NECHGEAR has affiliate partnerships (including Amazon). These do not influence editorial content, though we may earn commissions for purchases using our links. Clicking the device names, images or buttons will redirect you to the product listing (on Amazon, or other sellers) where you can find more product details. Learn more
Pimples, zits, acne, breakouts. None of these words spark any particular joy when brought up and discussed.
Many people are using these three terms interchangeably, they aren’t the same thing. And understand the difference between these terms could be critical to get you healthy and clean skin once and for all.
Here’s are few basic facts about acne, zits and pimples:
Acne is a most common skin condition, and zits and pimples are just symptoms of this condition.
Pimples and zits are not the same, but they are acne lesions that form when dead skin cells, oil and bacteria clog the pores of the skin.
These were just basics. Here is all you need to know about the main differences between acne, zits, and pimples.
What is Acne?
First and foremost, we must address the existence of the word acne.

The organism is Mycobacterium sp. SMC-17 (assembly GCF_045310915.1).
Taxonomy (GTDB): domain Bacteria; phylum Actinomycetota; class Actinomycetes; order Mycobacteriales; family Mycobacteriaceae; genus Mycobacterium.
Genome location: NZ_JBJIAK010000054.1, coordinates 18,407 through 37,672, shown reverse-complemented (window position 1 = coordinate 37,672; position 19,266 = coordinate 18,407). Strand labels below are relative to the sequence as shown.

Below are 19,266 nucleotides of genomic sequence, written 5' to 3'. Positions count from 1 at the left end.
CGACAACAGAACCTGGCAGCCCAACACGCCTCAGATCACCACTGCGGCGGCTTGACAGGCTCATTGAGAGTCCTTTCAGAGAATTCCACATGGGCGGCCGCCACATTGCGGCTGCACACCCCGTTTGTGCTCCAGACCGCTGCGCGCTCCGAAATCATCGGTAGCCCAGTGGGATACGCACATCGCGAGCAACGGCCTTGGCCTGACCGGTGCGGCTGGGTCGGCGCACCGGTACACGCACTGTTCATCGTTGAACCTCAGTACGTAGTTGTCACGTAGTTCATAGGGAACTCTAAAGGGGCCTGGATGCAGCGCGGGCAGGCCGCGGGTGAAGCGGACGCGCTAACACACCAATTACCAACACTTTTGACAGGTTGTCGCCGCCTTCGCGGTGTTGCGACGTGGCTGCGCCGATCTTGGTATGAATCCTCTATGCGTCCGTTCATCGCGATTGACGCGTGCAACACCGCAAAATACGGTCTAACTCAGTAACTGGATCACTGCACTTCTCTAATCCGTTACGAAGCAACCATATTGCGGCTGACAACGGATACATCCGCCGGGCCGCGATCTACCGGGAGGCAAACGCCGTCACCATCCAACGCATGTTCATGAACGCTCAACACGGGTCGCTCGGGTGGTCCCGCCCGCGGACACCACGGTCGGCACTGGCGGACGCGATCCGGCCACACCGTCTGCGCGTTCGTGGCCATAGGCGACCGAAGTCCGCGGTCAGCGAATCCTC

Acne is a condition that impacts nearly one in five individuals in the United States, but it also lacks a unified, standardized definition.
It’s most often associated with the oily, blackheads, whiteheads, and pimples found on your face, but it also occurs on other areas of your body, including your back, shoulders, chest, back of the neck, and head.
According to Dr. Carla Marrone, an associate clinical professor of dermatology at Mt. Sinai, “Acne starts on the face but can develop anywhere on your body that has oil glands.“
Acne is the most common skin condition in the world and is extremely common on the face. It’s a buildup of oil and dead skin cells that form pustules, red bumps, or whiteheads that produce pus.
The most common spots for acne to occur are the jawline, under the chin, and the forehead. It’s typically treated with oral or topical medication.
Zit vs. Pimple – What Is The Difference
Zits and pimples are two different forms of acne but some people use the two words interchangeably.
Zits are little bumps that appear on your skin. In fact, that’s actually what they are called! Your skin “buds,” which means that the top skin cells form one and the bottom skin cells form the other. That makes up your skin, aka your skincone.
A zit is a little bump on the skin caused by inflammation or infection. They’re no fun, but you can get rid of them pretty quickly.
A zit can be a side effect of a serious condition like acne, pimples or Polycystic Ovarian Syndrome.
It’s not you. Zits can also be caused by a diet full of greasy fast food and too many sweets.
Zits can be a sign of stress. Sometimes your skin just does it.
A pimple is an unproductive part of your skin that gets infected, becomes septic, or starts to fester, says Dr. Reichen Williams, a New York dermatologist. Pimples are typically caused by bacteria – think common culprits like strep throat or what you catch from your kid’s friends.
They can get inflamed and swollen, and will typically form a white head on top of your skin.